What You Need To Know When Hiring a Domestic Worker – AB 241

Photo by: Mikael Kristenson

Photo by: Mikael Kristenson

In the past couple of weeks, I’ve had many conversations with members of the “sandwich generation” and baby boomers about the challenges they face as their parents age. The heartbreak of watching parents age and lose their independence coupled with raising their own children is stressful enough. Yet, many are now finding themselves as employers for the first time (or first time in a long time) and must navigate the complicated terrain of employment regulations.

If you are personally hiring your first live-in caregiver, here are a few basics you should know.

You must pay at least minimum wage 

As of January 1, 2016, the minimum wage in California is $10.00 per hour. Caveat: San Francisco’s minimum wage is currently $12.25 per hour and goes up to $13.00 per hour in July 1, 2016.

Domestic Workers Entitled to Overtime Pay

AB 241, also known as the Domestic Worker Bill of Rights defines a domestic worker as any person who provides services related toe the care of people in the home, or maintain private households or their premises. Domestic workers includes nannies, childcare providers, caregivers and personal attendants, housekeepers, cooks, and other household workers.

“Personal attendants” are a subset of domestic workers whose duties include supervising, feeding, and dressing a child or person who needs assistance due to advanced age, physical disability, or mental deficiency. If a domestic worker spends more than 20 percent of his or her time performing other work, he or she is not considered a personal attendant.

  • Personal attendant duties: feeding, bathing, dressing, and direct supervision of any person under their care.
  • Non-attendant duties: making beds, housecleaning, cooking, laundry, and other duties related to the maintenance of a private household or the premises.

Overtime Pay to Personal Attendants – If someone qualifies as a personal attendant, the person is entitled to overtime pay (1.5 x their regular rate of pay) for any hours worked over nine (9) hours in one day OR any hours worked over 45 hours in one week. Certain exclusions apply.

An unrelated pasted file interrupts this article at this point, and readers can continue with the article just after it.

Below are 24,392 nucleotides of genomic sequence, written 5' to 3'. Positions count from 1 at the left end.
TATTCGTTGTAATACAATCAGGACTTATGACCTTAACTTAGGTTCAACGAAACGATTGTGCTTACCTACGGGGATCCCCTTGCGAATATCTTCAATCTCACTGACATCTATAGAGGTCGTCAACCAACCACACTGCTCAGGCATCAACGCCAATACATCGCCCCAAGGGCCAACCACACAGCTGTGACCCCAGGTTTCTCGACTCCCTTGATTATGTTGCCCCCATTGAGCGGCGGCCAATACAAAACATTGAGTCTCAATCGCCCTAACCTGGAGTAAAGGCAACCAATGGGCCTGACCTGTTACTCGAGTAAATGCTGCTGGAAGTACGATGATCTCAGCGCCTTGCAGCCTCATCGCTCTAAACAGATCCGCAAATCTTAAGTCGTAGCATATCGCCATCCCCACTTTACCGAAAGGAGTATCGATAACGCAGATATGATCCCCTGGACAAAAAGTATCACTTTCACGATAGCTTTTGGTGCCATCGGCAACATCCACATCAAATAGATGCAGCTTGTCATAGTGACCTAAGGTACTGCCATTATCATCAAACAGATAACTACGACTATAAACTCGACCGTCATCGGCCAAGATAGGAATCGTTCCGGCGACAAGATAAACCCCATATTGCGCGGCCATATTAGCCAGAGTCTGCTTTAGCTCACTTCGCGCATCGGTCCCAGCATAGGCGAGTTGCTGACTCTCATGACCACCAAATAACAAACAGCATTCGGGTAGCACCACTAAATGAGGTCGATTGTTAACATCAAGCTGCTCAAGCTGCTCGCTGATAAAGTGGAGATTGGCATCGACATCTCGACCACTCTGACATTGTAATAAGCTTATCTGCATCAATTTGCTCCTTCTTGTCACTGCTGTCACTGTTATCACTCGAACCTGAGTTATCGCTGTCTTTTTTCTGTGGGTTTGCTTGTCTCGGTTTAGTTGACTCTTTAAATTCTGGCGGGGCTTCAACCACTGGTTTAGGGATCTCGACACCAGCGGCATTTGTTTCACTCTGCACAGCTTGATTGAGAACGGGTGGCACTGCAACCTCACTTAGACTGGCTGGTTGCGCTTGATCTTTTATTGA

Overtime Pay to Domestic Workers Not Personal Attendants

  • Not Live-In – 1.5 x regular rate of pay for hours worked over 8 hours in one day or over 40 hours in one week. 2 x regular rate of pay for hours worked over 12 in one day or over 8 hours on the 7th consecutive day of work.
  • Live-In – 1.5 x regular rate of pay for hours worked over 9 hours in one day or up to 9 hours worked on the 6th or 7th day of the week. 2 x regular rate of pay for hours worked over 9 hours on the 6th or 7th day of the week.

Meal and Lodging Deduction for Live-In Domestic Workers

Meal and lodging credits can be applied only if the employer and employee enter into a voluntary written agreement before the work is performed.

Permissible rates effective January 1, 2016 are:

  • Lodging – $47.03 per week for a single occupancy room.
  • Meal – Breakfast: $3.62; Lunch: $4.97; Dinner: $6.68

Remember that if you are personally hiring the domestic worker or personal attendant, rather than using an agency, you are an employer and are required to comply with the various labor and employment laws such as make the appropriate payroll deductions, comply with meal and rest break regulations (for domestic workers not personal attendants), and provide accurate itemized wage statements.

If you need help navigating this complicated process, feel free to call (949) 529-0007 or e-mail me.

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In: Employment Law, Uncategorized

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